Fueled by Auto Industry Support, Bike Sharing Systems are Taking Over Cities
Back in November 2017 we discussed the “last mile” issue facing cities and urban planners around the globe. At that time we noted that “… transit options often fail at providing a solution of getting people to their final destination with relative ease.” We noted the benefit of Vehicle-to-Vehicle and Vehicle-to-Infrastructure communication systems as a way to better coordinate transit infrastructure systems. But, even those options won’t solve all the ailments of urban transportation. Realizing this, many transit authorities and mobility companies are looking towards bike sharing as a new tool in the fight against urban congestion.
In recent weeks Uber has joined this bike-sharing cohort with their acquisition of JumpBike of San Francisco. JumpBike is a pioneer in the electric-assist dockless bike sharing systems looking to capitalize on the increasing use of bicycles as transit alternatives in urban settings. Uber has also been seeing bike-sharing systems as a threat to their own business model with JumpBike seeing the average per-ride distance in hilly San Francisco reaching 2.6 miles in recent weeks, about the same average distance as Uber rides in San Francisco.
Similarly, in 2016 Ford became the backer behind San Francisco’s massive bike sharing system. The San Francisco system baked by Ford has increased from 700 bikes in 2016 to over 7,000 bikes in 2018. As a part of this transit push, Ford also incorporated the San Francisco bike sharing system into the Ford “Pass App” where a user can find available transportation or mobility options in the surrounding area whenever they need them.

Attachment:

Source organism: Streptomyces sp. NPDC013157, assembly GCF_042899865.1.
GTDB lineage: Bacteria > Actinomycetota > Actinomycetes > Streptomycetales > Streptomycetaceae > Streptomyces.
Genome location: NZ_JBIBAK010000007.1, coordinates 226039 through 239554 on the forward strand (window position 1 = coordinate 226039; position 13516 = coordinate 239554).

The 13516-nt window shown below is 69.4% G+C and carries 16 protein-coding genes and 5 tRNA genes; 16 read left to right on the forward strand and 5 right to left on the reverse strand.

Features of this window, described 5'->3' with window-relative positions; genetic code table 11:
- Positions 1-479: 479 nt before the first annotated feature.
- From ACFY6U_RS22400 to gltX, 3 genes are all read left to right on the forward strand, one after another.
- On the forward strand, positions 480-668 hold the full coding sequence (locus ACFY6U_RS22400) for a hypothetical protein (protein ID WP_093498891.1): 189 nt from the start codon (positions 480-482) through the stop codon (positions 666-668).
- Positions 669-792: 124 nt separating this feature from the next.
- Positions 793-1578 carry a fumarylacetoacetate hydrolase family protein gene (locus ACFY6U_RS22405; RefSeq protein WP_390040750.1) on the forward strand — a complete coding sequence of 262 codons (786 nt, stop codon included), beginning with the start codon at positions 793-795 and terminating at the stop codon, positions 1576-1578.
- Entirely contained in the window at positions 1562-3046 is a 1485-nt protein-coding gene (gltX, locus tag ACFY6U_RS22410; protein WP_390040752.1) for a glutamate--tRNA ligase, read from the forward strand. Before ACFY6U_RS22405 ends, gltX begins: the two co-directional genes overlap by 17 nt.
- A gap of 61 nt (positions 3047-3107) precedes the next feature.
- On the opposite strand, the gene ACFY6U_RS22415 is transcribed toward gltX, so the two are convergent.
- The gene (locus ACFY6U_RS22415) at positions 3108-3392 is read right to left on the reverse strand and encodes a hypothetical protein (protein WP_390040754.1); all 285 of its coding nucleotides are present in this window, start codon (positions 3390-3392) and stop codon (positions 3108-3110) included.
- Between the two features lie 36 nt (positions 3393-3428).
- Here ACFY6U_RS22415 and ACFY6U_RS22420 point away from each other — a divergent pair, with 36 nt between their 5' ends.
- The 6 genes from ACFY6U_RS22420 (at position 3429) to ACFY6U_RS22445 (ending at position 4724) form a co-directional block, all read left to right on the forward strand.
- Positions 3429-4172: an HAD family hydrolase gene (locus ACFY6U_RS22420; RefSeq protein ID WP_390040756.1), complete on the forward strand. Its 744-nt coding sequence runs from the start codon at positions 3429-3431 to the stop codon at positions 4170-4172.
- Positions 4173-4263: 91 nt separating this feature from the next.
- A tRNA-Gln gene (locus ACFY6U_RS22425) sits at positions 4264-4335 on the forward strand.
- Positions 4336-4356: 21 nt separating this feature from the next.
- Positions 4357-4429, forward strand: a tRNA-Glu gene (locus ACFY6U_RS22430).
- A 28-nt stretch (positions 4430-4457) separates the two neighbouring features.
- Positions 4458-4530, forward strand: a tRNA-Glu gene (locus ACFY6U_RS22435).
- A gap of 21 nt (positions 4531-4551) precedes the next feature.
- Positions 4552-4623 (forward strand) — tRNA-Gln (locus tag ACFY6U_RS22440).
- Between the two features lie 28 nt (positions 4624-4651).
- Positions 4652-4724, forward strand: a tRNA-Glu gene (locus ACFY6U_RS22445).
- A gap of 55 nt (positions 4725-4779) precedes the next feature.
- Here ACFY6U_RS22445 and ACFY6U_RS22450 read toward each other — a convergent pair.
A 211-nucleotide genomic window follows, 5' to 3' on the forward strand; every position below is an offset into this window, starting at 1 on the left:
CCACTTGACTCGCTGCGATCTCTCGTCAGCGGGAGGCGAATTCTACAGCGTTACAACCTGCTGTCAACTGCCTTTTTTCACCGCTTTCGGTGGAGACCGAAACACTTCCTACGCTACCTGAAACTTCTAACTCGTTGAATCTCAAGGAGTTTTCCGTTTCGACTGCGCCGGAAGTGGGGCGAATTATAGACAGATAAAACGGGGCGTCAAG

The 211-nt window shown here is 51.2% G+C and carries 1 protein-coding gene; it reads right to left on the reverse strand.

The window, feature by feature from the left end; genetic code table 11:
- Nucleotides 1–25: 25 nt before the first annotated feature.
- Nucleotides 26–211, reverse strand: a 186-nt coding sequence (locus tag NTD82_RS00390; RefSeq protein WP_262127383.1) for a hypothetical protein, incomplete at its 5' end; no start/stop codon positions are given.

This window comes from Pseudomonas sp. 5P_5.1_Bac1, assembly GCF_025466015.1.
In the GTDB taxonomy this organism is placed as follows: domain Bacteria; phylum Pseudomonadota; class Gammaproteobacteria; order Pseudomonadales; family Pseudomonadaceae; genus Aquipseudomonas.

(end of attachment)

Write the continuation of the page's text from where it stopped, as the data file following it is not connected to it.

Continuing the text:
The push by ride sharing companies and automotive manufacturers into alternative business models and transportation systems isn’t a mistake or shoot for the moon ambition, but being born out of necessity. Urban transit itself is increasingly shifting towards a multimodal transit system, reliant upon the personal cars, public transit, ride shares, bike share, and eventually next-generation technologies all working in conjunction rather than absolute competition. Urban planners and city officials are looking to engage these systems for end-to-end integration allowing for seamless transit infrastructure, rather than systems stacked on top of each other in a haphazard fashion. This trend has been seen first-hand through consumer buying patterns as well, with the average consumer shifting away from a reliance on personal car ownership as more cost effective and reliable alternatives present themselves. But, this shift won’t be easy for cities that often rely heavily on parking and ticketing as an important revenue source to supplement declining tax revenues.
In 2016, a study in Governing magazine found that the top 25 cities in the United States collected over $5 billion in parking and ticketing related revenue sources, or about $129 per capita. Although this may be negligible for some cities, larger cities like New York City, Los Angeles, and Chicago will see a much larger impact on their revenue sources with New York alone collecting $1.2 billion in parking and ticketing related revenue in 2016. As cities manage the diverging interests between alleviating congestion and finding tax revenue from alternate sources, bike sharing, ride sharing, autonomous vehicles and other next generation transportation systems will be a force they will have to learn to reckon with.